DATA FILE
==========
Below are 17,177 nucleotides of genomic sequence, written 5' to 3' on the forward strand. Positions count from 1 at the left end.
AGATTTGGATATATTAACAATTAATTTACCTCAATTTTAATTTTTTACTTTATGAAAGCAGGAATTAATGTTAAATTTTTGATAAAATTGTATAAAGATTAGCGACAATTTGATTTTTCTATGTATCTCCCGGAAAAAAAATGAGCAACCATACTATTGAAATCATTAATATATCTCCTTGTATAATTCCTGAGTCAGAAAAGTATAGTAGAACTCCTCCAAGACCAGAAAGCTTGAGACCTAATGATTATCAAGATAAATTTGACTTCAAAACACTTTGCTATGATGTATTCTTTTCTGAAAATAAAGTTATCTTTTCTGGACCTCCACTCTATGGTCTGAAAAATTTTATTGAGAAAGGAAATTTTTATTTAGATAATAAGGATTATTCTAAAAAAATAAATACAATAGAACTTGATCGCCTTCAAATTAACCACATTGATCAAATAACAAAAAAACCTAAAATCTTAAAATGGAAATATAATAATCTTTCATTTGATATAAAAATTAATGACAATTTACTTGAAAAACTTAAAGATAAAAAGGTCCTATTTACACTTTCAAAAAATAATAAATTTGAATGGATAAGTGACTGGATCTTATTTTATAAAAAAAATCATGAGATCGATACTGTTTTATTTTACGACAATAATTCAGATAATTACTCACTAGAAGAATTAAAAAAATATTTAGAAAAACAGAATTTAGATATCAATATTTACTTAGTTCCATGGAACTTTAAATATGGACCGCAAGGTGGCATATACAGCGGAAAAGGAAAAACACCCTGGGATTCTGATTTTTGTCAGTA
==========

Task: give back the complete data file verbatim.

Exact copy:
Below are 17,177 nucleotides of genomic sequence, written 5' to 3' on the forward strand. Positions count from 1 at the left end.
AGATTTGGATATATTAACAATTAATTTACCTCAATTTTAATTTTTTACTTTATGAAAGCAGGAATTAATGTTAAATTTTTGATAAAATTGTATAAAGATTAGCGACAATTTGATTTTTCTATGTATCTCCCGGAAAAAAAATGAGCAACCATACTATTGAAATCATTAATATATCTCCTTGTATAATTCCTGAGTCAGAAAAGTATAGTAGAACTCCTCCAAGACCAGAAAGCTTGAGACCTAATGATTATCAAGATAAATTTGACTTCAAAACACTTTGCTATGATGTATTCTTTTCTGAAAATAAAGTTATCTTTTCTGGACCTCCACTCTATGGTCTGAAAAATTTTATTGAGAAAGGAAATTTTTATTTAGATAATAAGGATTATTCTAAAAAAATAAATACAATAGAACTTGATCGCCTTCAAATTAACCACATTGATCAAATAACAAAAAAACCTAAAATCTTAAAATGGAAATATAATAATCTTTCATTTGATATAAAAATTAATGACAATTTACTTGAAAAACTTAAAGATAAAAAGGTCCTATTTACACTTTCAAAAAATAATAAATTTGAATGGATAAGTGACTGGATCTTATTTTATAAAAAAAATCATGAGATCGATACTGTTTTATTTTACGACAATAATTCAGATAATTACTCACTAGAAGAATTAAAAAAATATTTAGAAAAACAGAATTTAGATATCAATATTTACTTAGTTCCATGGAACTTTAAATATGGACCGCAAGGTGGCATATACAGCGGAAAAGGAAAAACACCCTGGGATTCTGATTTTTGTCAGTA